Doc of the Day                      
Numero Uno“Montesquieu was one of the great political philosophers of the Enlightenment. Insatiably curious and mordantly funny, he constructed a naturalistic account of the various forms of government, and of the causes that made them what they were and that advanced or constrained their development.  He used this account to explain how governments might be preserved from corruption.  He saw despotism, in particular, as a standing danger for any government not already despotic, and argued that it could best be prevented by a system in which different bodies exercised legislative, executive, and judicial power, and in which all those bodies were bound by the rule of law.  This theory of the separation of powers had an enormous impact on liberal political theory, and on the framers of the constitution of the United States of America. …

book hor2

SEARCHDAYdemocracy OR "majority rule" OR "popular rule" participation OR engagement power OR empowerment grassroots OR populace OR "common people" active OR dynamic OR vitality boost OR support OR manifest OR develop technology OR technocracy OR sts "artificial intelligence" OR ai OR singularity analysis OR scholarship marxist OR radical = 1,180,000 Citations.

book hor


              TODAY’S HEART, SOUL, &                                  AWARENESS VIDEO                  


In what could arguably become a standard weekly dose of sense and insight for scrappy scribes and stalwart citizens, from Spy Culture, another Clandestime podcast with Tom Secker, who reports from Yorkshire England’s ‘grassy knolls’ about mediation and ‘intelligence’ operations of various sorts, deconstructing that aspect of the world today that revolves around spectacle and social control and the propagation of critically important propaganda, in the event a historical and conceptual contextualization of the evolution and current role of the ratings system that determines ‘appropriate’ levels and types of violence that viewers of different ages and sensibilities should imbibe, as usual an utterly fascinating presentation that threatens both to make sense of the world and suggest ways for members of the ‘common herd’ to make their impacts on process and protocol more tangible and potent, in the arena of such masterful deconstruction a likely spot for Mr. Secker to view and proffer for his readers an excerpt from a recent Screen Actors Guild award speech by the cast representative of the popular, and now ‘award winning,’ Netflix program, Stranger Things, which in the midst of many powerful and persuasive contentions advocated a pugilistic level of violence against the ‘bad guys’ on the ‘other side,’ without of course making any sense of the political components of ‘good and evil’ or the arguably critical class basis for the ‘sides’ of things at present.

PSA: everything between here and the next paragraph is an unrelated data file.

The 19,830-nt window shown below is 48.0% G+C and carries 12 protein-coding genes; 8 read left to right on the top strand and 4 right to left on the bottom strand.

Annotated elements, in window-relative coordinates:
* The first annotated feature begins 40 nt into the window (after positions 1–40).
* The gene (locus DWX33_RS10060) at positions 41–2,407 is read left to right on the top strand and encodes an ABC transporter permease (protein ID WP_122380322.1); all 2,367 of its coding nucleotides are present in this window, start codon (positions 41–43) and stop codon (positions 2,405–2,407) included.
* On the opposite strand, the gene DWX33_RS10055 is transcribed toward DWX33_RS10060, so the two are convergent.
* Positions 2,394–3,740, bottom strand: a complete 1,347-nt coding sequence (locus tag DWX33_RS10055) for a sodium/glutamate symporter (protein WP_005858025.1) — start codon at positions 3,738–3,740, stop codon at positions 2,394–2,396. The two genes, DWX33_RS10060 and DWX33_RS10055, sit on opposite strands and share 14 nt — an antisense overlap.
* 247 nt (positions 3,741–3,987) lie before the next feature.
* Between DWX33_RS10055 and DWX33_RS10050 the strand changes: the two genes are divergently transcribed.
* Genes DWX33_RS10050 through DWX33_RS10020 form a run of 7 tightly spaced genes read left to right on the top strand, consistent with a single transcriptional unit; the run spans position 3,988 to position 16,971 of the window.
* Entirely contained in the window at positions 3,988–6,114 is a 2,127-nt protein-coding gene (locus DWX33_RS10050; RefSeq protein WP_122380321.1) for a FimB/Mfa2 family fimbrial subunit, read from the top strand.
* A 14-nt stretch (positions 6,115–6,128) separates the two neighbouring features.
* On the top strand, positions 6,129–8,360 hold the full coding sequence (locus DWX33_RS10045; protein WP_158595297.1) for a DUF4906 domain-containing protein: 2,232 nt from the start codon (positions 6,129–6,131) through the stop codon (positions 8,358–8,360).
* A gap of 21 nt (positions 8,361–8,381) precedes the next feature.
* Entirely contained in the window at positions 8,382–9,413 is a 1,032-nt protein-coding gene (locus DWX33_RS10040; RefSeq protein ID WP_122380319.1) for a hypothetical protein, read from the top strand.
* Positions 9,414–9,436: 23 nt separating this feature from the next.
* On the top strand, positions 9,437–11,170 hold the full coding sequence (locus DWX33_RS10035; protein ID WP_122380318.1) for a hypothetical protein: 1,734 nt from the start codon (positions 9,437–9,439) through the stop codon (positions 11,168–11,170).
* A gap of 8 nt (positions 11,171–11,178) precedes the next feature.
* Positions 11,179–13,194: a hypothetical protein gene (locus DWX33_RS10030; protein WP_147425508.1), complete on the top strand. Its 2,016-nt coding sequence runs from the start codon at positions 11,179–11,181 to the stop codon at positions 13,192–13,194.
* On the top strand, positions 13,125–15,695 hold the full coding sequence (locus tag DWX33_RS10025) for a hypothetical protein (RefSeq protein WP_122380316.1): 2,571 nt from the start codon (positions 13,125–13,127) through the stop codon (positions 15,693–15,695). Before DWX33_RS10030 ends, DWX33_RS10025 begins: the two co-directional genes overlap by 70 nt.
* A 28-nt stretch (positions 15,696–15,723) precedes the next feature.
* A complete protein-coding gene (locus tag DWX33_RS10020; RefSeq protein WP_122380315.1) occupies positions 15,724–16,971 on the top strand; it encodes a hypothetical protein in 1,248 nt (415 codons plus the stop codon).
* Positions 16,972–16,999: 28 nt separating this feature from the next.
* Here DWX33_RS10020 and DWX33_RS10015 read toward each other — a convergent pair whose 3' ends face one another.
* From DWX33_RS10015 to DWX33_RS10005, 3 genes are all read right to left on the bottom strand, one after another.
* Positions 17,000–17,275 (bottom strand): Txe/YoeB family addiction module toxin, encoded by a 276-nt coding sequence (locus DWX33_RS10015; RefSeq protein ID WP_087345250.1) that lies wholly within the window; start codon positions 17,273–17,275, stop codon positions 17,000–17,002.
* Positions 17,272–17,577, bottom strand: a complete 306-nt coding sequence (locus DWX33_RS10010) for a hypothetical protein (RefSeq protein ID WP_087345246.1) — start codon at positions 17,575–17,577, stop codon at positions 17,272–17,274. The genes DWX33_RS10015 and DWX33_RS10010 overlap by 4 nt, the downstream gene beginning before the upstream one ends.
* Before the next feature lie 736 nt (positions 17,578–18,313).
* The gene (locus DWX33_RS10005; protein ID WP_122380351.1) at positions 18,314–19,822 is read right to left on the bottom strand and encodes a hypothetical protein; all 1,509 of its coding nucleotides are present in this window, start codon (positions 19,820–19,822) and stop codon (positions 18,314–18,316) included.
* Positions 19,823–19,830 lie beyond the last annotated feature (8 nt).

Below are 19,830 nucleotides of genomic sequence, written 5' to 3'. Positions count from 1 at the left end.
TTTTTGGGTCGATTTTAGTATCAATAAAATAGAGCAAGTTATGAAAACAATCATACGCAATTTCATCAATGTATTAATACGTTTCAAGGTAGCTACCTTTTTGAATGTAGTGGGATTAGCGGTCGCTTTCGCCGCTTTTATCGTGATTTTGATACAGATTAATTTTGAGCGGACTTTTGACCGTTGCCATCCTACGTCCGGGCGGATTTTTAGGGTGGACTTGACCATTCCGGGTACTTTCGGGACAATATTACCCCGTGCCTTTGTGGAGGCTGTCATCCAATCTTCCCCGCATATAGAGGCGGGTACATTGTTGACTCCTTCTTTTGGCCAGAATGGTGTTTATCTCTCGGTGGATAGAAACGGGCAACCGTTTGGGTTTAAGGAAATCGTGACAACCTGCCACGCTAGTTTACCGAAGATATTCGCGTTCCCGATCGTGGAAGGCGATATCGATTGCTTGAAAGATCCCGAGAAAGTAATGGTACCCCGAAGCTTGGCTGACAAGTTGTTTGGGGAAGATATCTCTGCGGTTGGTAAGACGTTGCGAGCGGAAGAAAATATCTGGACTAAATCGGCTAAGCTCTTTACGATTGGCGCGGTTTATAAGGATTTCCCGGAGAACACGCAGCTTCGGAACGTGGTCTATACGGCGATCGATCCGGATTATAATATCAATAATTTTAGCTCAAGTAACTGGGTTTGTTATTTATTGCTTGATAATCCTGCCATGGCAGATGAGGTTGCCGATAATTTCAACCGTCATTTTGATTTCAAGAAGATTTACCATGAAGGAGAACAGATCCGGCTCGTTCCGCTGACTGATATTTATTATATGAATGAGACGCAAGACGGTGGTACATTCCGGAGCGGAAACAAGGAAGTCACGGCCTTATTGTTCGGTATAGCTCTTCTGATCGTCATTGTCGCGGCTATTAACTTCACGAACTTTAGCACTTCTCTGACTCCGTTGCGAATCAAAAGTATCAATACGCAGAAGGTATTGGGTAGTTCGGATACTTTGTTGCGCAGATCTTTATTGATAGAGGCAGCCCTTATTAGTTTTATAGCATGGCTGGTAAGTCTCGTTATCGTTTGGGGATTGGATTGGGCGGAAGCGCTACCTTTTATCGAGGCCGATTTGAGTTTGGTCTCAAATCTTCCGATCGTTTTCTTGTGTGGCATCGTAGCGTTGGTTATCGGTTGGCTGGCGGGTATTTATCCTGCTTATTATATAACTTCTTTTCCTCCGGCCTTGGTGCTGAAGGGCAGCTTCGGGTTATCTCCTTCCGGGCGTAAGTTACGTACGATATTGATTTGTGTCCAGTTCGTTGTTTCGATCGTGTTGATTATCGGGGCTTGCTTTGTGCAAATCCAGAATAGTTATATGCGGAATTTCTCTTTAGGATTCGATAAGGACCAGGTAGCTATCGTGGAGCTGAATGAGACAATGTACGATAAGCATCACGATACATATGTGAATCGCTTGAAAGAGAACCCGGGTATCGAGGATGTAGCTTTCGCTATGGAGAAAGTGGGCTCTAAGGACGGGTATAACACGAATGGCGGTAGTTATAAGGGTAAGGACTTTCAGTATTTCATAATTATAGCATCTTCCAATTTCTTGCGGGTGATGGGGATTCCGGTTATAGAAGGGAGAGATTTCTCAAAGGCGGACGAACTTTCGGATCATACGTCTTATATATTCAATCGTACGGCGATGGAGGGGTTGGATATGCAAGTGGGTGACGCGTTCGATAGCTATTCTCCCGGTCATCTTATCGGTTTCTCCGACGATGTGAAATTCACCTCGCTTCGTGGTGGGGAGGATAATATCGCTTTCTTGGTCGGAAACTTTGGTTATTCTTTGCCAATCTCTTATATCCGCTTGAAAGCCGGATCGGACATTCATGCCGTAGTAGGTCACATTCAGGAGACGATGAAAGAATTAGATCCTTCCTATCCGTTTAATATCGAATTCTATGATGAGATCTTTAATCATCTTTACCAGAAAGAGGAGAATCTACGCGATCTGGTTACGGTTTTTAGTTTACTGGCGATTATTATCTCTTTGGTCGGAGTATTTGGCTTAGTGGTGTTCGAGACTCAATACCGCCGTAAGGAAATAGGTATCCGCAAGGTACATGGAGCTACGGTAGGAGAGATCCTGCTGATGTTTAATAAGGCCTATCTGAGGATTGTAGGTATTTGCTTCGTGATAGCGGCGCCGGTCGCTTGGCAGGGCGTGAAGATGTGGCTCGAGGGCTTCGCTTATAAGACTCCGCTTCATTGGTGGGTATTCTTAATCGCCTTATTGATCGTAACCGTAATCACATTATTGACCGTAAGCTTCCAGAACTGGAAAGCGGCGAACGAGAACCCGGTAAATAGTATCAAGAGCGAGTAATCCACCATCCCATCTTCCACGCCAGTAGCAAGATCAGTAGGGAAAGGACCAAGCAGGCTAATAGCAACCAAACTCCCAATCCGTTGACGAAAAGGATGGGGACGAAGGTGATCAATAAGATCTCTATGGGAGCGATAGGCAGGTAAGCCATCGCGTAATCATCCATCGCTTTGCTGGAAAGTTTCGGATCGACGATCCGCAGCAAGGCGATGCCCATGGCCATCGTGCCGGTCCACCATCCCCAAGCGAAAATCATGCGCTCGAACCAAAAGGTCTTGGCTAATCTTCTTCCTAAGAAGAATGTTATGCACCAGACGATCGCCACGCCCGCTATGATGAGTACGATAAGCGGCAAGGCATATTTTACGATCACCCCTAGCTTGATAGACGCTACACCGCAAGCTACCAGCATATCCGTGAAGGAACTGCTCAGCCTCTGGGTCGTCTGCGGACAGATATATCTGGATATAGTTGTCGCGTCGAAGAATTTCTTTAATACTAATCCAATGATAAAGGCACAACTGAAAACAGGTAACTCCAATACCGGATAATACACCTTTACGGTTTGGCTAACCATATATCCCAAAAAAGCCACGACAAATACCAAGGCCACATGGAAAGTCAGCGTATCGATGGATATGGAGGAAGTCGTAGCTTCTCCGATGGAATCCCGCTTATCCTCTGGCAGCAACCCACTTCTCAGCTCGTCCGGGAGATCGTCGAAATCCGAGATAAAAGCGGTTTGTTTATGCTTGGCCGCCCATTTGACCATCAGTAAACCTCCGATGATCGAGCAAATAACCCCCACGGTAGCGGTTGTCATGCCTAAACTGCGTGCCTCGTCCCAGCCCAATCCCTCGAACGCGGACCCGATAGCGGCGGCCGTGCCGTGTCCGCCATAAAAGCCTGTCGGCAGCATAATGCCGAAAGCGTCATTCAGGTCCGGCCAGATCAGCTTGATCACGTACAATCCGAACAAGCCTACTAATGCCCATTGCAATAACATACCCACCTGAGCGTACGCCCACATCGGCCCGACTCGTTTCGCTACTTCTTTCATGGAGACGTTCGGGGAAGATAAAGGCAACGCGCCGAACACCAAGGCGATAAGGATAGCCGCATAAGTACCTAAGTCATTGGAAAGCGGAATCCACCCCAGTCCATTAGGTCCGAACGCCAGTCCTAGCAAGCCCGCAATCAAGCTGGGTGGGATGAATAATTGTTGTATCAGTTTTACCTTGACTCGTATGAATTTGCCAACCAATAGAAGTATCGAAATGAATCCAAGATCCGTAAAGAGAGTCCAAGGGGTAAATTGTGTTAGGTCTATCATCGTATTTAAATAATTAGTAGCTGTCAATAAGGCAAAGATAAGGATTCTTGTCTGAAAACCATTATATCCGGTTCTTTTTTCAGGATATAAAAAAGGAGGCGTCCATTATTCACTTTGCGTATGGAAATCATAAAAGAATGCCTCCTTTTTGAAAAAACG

Nearly Naked Links                  

From Thursday’s Files

Capital on Strike  – https://www.jacobinmag.com/2017/02/capital-strike-regulations-lending-productivity-economy-banks-bailout/

Covering Up Animal ‘Nudity’ – https://priceonomics.com/the-hoaxster-who-revealed-sad-truths-about-america/



student writing arm


The Playwrights Center of San Francisco is holding auditions for their upcoming Spring 2017 reading series.


The New York State Council on the Arts funds electronic media and film grants administered by The ARTS Council of the Southern Finger Lakes to support New York State non-profit organizations for in-person presentations by independent media artists.

pascal maramis - flickr
pascal maramis – flickr


JSK Journalism Fellowships @ Stanford

The John S. Knight (JSK) Journalism Fellowships is an ambitious, international program at Stanford University that champions innovators, entrepreneurs, and leaders as they re-invent journalism. Each year, we give up to 20 outstanding fellows the resources to pursue and test their ideas for improving the quality of news and information reaching the public. We work together closely as a team with a diverse group of fellows, affiliates and hundreds of alumni from around the world.